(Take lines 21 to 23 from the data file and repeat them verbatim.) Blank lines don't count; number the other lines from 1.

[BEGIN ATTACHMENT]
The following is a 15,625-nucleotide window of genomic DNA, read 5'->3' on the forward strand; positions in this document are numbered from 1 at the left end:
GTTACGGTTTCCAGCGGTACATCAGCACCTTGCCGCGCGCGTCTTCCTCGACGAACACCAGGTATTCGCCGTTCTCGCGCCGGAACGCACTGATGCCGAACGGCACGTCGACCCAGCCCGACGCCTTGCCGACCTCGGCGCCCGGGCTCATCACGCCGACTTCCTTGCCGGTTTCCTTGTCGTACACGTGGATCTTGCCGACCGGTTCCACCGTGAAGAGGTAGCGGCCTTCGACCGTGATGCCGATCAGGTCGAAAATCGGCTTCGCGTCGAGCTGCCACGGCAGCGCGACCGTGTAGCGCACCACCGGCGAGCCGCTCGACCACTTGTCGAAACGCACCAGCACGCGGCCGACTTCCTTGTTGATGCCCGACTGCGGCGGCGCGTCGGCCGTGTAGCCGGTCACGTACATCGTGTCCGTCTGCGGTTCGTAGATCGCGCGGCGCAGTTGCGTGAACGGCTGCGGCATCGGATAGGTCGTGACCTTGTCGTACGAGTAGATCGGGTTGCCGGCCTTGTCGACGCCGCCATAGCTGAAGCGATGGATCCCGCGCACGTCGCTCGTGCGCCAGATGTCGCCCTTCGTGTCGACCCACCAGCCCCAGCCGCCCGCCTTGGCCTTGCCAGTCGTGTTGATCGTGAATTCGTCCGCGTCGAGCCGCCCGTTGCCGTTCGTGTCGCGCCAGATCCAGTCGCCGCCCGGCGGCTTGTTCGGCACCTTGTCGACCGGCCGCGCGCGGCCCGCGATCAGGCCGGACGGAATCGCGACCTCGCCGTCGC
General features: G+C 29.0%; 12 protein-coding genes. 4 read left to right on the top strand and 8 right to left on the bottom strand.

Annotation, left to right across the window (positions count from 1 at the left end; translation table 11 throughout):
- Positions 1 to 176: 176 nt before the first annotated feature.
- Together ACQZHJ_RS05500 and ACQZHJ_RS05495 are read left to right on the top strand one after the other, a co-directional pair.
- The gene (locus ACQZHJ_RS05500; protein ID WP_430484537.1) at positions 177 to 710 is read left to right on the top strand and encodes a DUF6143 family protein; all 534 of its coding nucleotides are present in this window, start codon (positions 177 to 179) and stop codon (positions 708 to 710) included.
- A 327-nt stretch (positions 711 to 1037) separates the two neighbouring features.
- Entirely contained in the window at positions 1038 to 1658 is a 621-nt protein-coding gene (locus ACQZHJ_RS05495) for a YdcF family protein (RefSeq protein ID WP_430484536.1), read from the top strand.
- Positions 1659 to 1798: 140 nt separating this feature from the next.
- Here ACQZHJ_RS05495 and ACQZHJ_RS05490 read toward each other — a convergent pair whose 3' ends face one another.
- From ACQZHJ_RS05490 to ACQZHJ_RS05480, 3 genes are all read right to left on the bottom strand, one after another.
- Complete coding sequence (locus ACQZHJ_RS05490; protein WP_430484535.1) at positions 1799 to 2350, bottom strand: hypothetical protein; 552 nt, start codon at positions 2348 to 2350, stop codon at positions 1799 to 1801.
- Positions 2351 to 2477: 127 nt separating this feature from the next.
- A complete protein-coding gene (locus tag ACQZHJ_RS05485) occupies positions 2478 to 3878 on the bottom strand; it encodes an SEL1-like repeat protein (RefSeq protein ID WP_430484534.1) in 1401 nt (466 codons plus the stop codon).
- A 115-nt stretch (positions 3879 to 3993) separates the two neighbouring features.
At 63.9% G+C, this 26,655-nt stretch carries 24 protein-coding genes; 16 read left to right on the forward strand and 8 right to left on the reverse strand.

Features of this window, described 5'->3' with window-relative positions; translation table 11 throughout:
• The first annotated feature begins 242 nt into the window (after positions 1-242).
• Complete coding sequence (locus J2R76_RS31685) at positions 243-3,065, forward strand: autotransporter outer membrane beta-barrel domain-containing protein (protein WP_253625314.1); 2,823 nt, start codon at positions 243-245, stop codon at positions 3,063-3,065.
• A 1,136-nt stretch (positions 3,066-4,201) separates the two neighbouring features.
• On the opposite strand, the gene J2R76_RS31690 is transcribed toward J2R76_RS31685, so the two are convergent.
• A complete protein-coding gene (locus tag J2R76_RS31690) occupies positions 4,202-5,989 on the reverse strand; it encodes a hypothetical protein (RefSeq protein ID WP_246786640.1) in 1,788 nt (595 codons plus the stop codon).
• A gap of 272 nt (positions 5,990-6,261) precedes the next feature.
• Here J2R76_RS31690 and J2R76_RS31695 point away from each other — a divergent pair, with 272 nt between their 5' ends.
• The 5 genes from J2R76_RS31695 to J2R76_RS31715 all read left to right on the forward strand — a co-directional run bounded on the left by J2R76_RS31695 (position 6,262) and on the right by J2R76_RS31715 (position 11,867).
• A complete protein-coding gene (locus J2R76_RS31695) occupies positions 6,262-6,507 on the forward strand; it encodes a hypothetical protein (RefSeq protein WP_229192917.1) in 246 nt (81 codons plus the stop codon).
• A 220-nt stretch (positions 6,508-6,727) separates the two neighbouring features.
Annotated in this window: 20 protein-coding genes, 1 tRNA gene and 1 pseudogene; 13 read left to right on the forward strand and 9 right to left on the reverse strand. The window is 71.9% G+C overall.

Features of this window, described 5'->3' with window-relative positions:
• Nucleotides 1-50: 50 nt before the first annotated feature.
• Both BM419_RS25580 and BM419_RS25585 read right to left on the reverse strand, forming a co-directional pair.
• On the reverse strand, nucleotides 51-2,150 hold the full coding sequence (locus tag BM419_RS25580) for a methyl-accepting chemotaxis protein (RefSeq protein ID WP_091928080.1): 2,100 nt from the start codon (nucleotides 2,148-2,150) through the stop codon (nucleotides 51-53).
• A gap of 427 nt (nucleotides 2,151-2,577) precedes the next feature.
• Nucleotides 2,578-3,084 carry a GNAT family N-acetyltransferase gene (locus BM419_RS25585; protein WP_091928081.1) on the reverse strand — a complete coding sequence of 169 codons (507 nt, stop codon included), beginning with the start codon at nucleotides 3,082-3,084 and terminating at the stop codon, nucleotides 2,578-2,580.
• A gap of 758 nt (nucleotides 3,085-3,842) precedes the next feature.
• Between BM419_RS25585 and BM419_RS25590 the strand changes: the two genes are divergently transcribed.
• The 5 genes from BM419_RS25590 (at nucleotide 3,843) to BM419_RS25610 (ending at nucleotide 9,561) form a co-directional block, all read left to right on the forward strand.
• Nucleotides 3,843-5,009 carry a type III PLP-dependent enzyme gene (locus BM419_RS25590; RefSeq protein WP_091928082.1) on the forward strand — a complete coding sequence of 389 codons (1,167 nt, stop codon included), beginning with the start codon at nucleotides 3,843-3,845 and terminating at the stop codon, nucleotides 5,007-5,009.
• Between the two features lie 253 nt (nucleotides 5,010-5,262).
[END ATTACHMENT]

• A 1,136-nt stretch (positions 3,066-4,201) separates the two neighbouring features.
• On the opposite strand, the gene J2R76_RS31690 is transcribed toward J2R76_RS31685, so the two are convergent.
• A complete protein-coding gene (locus tag J2R76_RS31690) occupies positions 4,202-5,989 on the reverse strand; it encodes a hypothetical protein (RefSeq protein ID WP_246786640.1) in 1,788 nt (595 codons plus the stop codon).